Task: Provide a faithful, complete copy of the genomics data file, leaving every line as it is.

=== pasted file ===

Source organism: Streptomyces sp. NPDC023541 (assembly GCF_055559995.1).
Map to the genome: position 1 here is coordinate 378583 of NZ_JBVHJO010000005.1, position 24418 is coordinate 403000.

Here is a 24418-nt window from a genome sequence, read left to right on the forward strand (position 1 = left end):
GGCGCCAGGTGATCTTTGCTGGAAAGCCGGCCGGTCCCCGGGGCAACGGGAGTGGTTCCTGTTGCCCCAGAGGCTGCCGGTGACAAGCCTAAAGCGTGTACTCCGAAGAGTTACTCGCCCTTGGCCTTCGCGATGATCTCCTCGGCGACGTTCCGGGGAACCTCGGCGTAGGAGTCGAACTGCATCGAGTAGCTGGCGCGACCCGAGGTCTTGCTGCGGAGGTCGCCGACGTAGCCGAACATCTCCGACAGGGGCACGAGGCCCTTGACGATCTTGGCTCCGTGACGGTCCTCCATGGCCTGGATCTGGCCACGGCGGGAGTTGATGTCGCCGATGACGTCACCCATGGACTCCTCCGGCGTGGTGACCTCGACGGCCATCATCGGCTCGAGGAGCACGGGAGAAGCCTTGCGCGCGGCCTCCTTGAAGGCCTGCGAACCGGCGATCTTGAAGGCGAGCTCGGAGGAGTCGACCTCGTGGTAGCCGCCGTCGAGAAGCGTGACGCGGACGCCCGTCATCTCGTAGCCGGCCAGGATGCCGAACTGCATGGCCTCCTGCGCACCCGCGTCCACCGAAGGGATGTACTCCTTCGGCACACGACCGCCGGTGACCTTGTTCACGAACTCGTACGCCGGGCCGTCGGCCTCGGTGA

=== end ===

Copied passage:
Source organism: Streptomyces sp. NPDC023541 (assembly GCF_055559995.1).
Map to the genome: position 1 here is coordinate 378583 of NZ_JBVHJO010000005.1, position 24418 is coordinate 403000.

Here is a 24418-nt window from a genome sequence, read left to right on the forward strand (position 1 = left end):
GGCGCCAGGTGATCTTTGCTGGAAAGCCGGCCGGTCCCCGGGGCAACGGGAGTGGTTCCTGTTGCCCCAGAGGCTGCCGGTGACAAGCCTAAAGCGTGTACTCCGAAGAGTTACTCGCCCTTGGCCTTCGCGATGATCTCCTCGGCGACGTTCCGGGGAACCTCGGCGTAGGAGTCGAACTGCATCGAGTAGCTGGCGCGACCCGAGGTCTTGCTGCGGAGGTCGCCGACGTAGCCGAACATCTCCGACAGGGGCACGAGGCCCTTGACGATCTTGGCTCCGTGACGGTCCTCCATGGCCTGGATCTGGCCACGGCGGGAGTTGATGTCGCCGATGACGTCACCCATGGACTCCTCCGGCGTGGTGACCTCGACGGCCATCATCGGCTCGAGGAGCACGGGAGAAGCCTTGCGCGCGGCCTCCTTGAAGGCCTGCGAACCGGCGATCTTGAAGGCGAGCTCGGAGGAGTCGACCTCGTGGTAGCCGCCGTCGAGAAGCGTGACGCGGACGCCCGTCATCTCGTAGCCGGCCAGGATGCCGAACTGCATGGCCTCCTGCGCACCCGCGTCCACCGAAGGGATGTACTCCTTCGGCACACGACCGCCGGTGACCTTGTTCACGAACTCGTACGCCGGGCCGTCGGCCTCGGTGA